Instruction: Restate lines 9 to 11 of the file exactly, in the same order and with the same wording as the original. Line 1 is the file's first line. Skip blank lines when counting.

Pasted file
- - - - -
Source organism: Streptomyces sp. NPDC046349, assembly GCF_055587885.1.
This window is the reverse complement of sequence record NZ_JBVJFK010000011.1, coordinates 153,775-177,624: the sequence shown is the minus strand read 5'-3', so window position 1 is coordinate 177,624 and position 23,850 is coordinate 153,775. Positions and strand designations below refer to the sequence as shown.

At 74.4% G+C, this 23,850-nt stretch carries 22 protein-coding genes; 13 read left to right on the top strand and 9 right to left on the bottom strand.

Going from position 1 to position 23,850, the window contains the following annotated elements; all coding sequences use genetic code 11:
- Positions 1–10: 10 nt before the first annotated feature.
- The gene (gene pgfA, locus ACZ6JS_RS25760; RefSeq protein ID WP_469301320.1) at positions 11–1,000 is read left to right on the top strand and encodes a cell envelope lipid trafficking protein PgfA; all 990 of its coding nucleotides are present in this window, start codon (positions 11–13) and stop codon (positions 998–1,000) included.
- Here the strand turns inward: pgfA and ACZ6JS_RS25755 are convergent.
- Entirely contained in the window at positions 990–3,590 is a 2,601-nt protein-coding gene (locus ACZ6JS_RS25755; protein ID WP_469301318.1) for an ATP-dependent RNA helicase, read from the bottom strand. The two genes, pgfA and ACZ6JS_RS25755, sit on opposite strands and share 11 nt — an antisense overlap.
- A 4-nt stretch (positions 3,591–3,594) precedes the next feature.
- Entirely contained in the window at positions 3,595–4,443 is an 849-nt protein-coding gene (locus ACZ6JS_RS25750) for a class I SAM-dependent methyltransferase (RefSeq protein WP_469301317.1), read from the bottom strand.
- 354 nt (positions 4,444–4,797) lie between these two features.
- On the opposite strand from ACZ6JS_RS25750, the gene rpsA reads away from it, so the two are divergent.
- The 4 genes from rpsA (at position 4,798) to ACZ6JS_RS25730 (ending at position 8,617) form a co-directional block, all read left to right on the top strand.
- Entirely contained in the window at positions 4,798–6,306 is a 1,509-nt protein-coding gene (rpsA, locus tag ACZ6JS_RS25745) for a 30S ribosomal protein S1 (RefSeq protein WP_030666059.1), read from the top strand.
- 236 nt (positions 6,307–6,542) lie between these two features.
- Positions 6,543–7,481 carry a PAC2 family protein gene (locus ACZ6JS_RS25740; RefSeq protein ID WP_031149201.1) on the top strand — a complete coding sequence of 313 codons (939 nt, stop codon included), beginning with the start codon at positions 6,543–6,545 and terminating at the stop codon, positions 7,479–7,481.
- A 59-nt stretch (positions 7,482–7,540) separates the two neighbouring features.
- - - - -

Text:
- A 4-nt stretch (positions 3,591–3,594) precedes the next feature.
- Entirely contained in the window at positions 3,595–4,443 is an 849-nt protein-coding gene (locus ACZ6JS_RS25750) for a class I SAM-dependent methyltransferase (RefSeq protein WP_469301317.1), read from the bottom strand.
- 354 nt (positions 4,444–4,797) lie between these two features.